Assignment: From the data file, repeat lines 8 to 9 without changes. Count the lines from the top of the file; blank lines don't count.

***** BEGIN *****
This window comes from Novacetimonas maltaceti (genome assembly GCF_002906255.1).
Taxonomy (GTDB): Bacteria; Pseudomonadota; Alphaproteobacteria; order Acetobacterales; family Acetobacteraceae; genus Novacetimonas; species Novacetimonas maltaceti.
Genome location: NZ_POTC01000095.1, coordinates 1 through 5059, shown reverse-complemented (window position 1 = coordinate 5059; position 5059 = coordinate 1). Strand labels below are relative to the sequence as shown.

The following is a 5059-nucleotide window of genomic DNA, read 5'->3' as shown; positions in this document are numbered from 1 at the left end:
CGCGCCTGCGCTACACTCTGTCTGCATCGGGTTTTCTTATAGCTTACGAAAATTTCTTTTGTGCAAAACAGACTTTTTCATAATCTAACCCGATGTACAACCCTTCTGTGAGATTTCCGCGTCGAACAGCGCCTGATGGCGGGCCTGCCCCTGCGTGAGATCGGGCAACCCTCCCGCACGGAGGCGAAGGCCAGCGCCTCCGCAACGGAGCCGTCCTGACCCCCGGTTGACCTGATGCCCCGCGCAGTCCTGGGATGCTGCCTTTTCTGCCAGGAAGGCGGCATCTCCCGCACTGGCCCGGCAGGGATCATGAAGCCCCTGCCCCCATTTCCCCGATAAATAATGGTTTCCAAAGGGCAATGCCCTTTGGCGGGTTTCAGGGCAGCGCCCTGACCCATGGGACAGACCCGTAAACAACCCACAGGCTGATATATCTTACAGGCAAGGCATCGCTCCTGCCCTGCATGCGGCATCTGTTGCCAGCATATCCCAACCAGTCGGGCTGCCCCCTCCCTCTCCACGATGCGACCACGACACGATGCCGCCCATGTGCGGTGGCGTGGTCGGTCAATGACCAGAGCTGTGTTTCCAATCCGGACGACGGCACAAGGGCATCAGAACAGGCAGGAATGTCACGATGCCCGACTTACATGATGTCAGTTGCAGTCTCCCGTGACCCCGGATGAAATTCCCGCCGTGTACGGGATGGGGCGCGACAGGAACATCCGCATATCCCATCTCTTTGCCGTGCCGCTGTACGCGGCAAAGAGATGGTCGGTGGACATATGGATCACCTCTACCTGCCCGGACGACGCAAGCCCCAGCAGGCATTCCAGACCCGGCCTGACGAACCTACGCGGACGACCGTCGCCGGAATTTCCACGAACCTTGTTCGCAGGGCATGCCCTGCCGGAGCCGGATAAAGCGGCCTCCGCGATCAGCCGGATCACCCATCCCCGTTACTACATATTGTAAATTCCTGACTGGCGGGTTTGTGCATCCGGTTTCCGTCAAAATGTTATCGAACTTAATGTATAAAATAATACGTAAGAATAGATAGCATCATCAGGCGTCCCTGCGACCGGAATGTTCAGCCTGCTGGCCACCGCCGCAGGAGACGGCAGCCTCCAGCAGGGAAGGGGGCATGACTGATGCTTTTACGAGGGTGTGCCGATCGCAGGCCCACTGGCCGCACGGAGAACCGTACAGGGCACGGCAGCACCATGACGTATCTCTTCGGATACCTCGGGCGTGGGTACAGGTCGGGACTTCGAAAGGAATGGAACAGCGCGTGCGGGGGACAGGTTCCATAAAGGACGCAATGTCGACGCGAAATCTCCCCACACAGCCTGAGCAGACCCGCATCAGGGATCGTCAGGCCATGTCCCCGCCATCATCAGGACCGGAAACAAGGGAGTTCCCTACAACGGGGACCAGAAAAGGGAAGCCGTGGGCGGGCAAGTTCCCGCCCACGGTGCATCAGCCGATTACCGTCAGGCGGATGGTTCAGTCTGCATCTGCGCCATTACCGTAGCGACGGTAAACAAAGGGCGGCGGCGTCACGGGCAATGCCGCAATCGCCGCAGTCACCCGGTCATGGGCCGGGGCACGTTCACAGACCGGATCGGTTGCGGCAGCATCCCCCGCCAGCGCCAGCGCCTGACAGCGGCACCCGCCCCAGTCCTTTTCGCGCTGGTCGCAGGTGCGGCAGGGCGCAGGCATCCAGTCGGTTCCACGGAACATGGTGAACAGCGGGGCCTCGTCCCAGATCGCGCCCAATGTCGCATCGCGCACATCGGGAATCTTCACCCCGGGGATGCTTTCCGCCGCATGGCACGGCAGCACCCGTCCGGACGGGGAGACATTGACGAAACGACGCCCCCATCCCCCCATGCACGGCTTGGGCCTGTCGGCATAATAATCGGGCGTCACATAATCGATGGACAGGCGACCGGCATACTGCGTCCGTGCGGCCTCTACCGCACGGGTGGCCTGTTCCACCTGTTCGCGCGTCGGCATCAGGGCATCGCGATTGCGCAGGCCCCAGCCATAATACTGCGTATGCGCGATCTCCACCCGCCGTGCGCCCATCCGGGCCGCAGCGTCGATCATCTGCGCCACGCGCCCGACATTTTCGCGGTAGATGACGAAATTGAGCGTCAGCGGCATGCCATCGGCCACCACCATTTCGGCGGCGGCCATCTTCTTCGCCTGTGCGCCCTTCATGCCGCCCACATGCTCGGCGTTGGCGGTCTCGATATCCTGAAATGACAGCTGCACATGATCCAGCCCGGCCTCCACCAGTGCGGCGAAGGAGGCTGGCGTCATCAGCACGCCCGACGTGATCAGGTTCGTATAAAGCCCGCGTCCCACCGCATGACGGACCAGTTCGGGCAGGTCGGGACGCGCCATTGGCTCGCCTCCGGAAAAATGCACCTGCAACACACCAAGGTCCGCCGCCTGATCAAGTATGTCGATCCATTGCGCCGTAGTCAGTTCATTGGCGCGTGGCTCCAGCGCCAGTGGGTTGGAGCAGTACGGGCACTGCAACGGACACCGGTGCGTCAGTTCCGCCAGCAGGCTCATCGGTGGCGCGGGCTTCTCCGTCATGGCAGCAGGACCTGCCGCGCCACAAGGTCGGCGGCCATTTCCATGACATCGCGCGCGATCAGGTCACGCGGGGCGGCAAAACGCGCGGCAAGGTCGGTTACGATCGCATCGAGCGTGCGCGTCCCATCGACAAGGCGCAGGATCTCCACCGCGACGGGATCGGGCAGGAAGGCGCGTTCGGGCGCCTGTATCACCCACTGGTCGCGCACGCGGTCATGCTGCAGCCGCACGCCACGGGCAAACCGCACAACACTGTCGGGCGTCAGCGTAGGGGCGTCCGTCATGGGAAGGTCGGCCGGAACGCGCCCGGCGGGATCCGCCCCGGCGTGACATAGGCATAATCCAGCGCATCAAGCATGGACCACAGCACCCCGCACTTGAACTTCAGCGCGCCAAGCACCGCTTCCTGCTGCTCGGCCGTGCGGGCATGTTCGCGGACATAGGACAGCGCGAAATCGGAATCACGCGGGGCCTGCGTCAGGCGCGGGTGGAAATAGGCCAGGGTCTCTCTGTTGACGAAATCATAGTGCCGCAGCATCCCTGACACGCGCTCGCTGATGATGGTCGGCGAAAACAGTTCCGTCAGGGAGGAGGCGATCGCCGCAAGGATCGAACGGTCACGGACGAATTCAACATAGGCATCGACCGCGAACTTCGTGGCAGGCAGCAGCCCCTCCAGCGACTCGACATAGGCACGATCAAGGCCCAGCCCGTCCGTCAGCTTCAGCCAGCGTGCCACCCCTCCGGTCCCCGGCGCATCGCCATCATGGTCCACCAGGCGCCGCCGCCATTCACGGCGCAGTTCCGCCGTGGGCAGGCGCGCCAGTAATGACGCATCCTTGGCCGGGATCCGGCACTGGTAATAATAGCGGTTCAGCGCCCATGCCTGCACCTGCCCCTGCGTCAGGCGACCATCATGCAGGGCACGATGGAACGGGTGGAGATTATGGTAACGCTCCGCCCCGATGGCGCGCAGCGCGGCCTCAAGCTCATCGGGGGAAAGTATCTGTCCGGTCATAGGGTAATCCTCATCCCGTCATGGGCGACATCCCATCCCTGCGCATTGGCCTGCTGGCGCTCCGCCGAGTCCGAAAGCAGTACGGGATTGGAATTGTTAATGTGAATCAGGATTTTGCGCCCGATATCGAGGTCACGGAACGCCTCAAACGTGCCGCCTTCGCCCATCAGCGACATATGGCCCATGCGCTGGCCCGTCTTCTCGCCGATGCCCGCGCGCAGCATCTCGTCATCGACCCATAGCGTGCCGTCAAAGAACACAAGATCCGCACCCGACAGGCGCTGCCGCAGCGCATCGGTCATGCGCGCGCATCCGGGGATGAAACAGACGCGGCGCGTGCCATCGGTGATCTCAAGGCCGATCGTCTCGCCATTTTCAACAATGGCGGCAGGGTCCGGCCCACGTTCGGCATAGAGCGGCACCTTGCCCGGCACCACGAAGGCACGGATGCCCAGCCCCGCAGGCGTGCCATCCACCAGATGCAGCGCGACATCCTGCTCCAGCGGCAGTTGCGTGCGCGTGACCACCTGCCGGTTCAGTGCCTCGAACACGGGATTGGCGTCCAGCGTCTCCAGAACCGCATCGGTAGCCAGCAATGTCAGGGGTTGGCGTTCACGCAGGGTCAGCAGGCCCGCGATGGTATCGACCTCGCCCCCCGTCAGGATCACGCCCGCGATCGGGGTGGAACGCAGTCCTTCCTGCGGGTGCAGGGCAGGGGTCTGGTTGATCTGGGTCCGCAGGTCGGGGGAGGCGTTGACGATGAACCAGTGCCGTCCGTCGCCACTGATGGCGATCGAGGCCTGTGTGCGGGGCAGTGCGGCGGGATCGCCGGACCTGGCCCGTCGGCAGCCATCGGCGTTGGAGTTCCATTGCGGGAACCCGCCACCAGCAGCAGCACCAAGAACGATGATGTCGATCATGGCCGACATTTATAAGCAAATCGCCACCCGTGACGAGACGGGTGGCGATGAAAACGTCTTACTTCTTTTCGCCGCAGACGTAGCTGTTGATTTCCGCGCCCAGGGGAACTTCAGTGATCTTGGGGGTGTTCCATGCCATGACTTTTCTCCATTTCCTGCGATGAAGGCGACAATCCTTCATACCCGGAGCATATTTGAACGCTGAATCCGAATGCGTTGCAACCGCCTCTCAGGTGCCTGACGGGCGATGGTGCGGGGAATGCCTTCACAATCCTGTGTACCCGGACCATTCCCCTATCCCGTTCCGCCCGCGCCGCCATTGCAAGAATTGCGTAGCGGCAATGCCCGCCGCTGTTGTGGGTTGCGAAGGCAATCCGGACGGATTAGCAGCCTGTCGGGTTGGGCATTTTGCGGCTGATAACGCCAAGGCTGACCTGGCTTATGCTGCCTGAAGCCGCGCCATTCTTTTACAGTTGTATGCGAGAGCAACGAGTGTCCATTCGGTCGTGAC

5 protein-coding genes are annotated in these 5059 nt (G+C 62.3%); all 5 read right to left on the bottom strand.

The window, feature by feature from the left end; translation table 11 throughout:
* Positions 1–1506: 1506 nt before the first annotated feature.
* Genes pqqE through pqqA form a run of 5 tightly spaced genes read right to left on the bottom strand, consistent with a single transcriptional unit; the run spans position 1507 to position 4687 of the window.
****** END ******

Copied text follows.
* Positions 1–1506: 1506 nt before the first annotated feature.
* Genes pqqE through pqqA form a run of 5 tightly spaced genes read right to left on the bottom strand, consistent with a single transcriptional unit; the run spans position 1507 to position 4687 of the window.